Young Net Surfers Are Tomorrow’s Prime Financial Consumers, According To Forrester Research
Young consumers will quickly shift their focus from entertainment to finance and grow into prime financial customers. According to a new Technographics® Report from Forrester Research, Inc. (Nasdaq: FORR), today’s Web-savvy 16- to 22-year-olds will send shockwaves through the online financial industry and bring with them the unique expectations and needs of a Net-powered generation.
With technologies such as Napster, young consumers are catalyzing a revolution in the entertainment industry. Today, the battleground is music because that’s what kids care about. But as they mature, young consumers will rapidly shift their focus to online financial services including loans, insurance, and investments.
“Having grown up in a digital world, young consumers are not simply ahead of adults, they’re different from adults,” said Ekaterina O. Walsh, Ph.D., analyst at Forrester Research. “The Net generation is just beginning to show financial potential, but it will quickly grow into a prime market. And this group’s reliance on the Net will impact its financial choices.”
It may appear that young consumers simply live on the edge of the technology adoption spectrum but there’s more to it. Instead of just adopting technology faster, young consumers actually have internalized it — because they have grown up with the Net, they use it instinctively. Ninety percent of online 16- to 22-year-olds do something else while surfing on the Net, like listening to music, watching TV, or chatting on the phone. Wired young shoppers also engage in more sophisticated online activities, such as demand-driven pricing and file sharing. More importantly, many applications today are not only widely used by young consumers, but they are often created by young people as well. Napster was created by a 19-year-old college freshman who realized technology could make his life easier.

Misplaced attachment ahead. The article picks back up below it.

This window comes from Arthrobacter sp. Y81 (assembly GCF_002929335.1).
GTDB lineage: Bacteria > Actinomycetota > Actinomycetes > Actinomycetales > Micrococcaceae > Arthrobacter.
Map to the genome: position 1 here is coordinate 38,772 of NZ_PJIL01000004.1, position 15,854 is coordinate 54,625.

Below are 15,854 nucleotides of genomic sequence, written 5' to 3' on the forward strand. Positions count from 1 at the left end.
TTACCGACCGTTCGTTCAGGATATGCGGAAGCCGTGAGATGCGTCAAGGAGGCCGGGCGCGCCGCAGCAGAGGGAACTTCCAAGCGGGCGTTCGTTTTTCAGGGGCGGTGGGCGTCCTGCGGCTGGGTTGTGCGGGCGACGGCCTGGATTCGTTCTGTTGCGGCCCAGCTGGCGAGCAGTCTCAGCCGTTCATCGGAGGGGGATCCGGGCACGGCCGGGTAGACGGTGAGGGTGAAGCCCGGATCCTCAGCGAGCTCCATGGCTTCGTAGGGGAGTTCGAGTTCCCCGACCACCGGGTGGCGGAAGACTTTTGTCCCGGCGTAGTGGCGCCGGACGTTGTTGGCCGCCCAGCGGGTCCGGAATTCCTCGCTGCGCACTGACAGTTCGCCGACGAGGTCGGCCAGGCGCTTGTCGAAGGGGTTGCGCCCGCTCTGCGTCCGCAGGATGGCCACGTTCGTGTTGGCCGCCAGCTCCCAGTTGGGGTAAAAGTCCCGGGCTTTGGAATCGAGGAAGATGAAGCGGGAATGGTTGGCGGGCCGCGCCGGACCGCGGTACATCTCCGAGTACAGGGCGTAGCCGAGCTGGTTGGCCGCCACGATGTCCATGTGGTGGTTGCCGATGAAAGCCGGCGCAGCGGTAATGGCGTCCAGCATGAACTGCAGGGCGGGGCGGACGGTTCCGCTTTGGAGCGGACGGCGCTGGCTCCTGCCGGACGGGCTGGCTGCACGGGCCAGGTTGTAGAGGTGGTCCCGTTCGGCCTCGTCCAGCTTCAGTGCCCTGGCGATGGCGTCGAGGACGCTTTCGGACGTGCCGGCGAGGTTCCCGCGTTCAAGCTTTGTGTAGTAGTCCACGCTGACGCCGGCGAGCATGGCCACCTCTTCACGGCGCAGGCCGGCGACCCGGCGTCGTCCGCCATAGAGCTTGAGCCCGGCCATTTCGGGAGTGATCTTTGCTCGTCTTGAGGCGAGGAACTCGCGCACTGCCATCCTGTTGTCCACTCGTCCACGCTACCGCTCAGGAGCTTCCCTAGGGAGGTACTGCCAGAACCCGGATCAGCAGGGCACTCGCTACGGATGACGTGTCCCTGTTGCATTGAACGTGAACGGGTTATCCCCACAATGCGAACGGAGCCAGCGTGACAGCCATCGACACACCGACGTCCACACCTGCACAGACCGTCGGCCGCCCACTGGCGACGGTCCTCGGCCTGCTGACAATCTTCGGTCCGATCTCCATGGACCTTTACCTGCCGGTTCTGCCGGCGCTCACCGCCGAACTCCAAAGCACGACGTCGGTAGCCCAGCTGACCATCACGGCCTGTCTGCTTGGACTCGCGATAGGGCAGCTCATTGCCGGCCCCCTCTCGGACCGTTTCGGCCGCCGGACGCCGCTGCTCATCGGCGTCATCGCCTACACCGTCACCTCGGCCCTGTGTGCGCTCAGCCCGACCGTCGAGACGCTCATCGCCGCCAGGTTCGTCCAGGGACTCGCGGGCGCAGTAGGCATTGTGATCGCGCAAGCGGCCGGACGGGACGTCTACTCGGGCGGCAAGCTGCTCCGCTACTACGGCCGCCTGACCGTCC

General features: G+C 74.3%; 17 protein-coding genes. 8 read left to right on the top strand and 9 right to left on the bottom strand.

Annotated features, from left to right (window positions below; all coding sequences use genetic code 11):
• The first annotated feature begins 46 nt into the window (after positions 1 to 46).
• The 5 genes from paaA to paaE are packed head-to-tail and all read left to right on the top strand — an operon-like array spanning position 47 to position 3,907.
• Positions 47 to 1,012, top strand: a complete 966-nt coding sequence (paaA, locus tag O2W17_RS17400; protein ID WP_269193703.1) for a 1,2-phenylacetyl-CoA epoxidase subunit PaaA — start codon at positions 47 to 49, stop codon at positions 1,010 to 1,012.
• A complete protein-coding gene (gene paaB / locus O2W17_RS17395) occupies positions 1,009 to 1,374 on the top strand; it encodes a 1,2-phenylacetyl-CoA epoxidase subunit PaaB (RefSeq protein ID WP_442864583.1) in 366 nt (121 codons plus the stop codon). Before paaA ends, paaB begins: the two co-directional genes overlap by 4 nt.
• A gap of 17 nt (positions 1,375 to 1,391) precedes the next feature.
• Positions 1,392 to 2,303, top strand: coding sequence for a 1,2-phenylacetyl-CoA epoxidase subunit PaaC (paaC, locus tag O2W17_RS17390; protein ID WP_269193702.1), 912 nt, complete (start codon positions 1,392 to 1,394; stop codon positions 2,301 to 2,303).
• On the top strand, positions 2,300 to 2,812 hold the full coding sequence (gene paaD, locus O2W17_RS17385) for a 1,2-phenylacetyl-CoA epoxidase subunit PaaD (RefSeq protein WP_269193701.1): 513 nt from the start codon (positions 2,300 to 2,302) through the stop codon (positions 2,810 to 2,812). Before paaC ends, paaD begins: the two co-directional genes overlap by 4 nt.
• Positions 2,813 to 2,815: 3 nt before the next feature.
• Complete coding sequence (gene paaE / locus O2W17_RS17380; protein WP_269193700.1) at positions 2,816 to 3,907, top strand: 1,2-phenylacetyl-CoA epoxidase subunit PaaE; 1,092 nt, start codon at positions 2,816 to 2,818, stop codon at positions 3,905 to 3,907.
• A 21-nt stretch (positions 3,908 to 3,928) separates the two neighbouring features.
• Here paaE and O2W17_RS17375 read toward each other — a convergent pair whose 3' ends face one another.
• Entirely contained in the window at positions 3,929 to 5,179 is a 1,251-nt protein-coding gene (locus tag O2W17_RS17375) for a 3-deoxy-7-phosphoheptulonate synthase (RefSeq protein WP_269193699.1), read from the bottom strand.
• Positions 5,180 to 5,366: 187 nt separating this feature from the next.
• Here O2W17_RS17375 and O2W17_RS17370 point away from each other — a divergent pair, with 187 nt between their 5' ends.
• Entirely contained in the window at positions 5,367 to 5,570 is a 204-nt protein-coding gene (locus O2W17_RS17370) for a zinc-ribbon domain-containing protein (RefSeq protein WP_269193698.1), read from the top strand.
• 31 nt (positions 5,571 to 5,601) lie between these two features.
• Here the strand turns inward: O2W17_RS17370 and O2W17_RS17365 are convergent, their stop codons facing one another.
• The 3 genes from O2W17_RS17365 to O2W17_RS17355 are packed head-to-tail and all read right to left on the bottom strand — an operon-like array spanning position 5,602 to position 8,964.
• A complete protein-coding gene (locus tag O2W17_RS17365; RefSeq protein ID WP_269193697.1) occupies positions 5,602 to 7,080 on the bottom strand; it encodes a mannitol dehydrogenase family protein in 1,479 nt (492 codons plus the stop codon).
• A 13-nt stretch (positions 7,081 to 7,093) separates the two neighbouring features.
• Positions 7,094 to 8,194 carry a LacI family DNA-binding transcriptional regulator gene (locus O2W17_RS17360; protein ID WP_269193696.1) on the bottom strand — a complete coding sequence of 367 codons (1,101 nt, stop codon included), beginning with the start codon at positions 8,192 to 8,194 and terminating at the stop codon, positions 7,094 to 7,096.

As young consumers zip past a series of life changes in their late teens and twenties, their lives become loaded with financial responsibilities. At 22, virtually all consumers have bank accounts and 83% have credit cards. Key milestones in young consumers’ lives often involve a financial aspect, such as school or car loans. And although 16- to 22-year-olds are just starting to dabble in investing, they have little fear — they are 23% less likely to say that they don’t like taking investment risks. These Net-powered investors are almost four times more likely than adults to trade with an Internet-only firm.
As soon as young consumers start adding financial complexity to their lives, the Net plays an integral part in how they will research and transact. The propensity to research financial products online is stronger in young consumers than adults. The gap with adults opens widest with credit cards, which young consumers are three times more likely to research online. And while fears about security and privacy dampen adults’ desires to apply online, young consumers click away — they are four times more likely to apply for financial products online. And digital transactions have already taken off among wired young consumers. One-third of bank account holders make account transfers, a quarter pay bills online, and of those with brokerage accounts, 55% trade stocks and 12% trade mutual funds.
“Although it’s impossible to predict how these kids will revolutionize financial services, it’s not too early to examine how their technology attitude shapes the universe of brands they will consider when managing their financial lives,” added Walsh. “These consumers already consider technology and Internet companies as financial providers and trust Yahoo! and Amazon as much as Fidelity and E*TRADE to hold their money.”
For the Report “The Next Financial Consumer,” Forrester drew on data from three surveys, with a combined total of 117,000 consumer responses in North American households.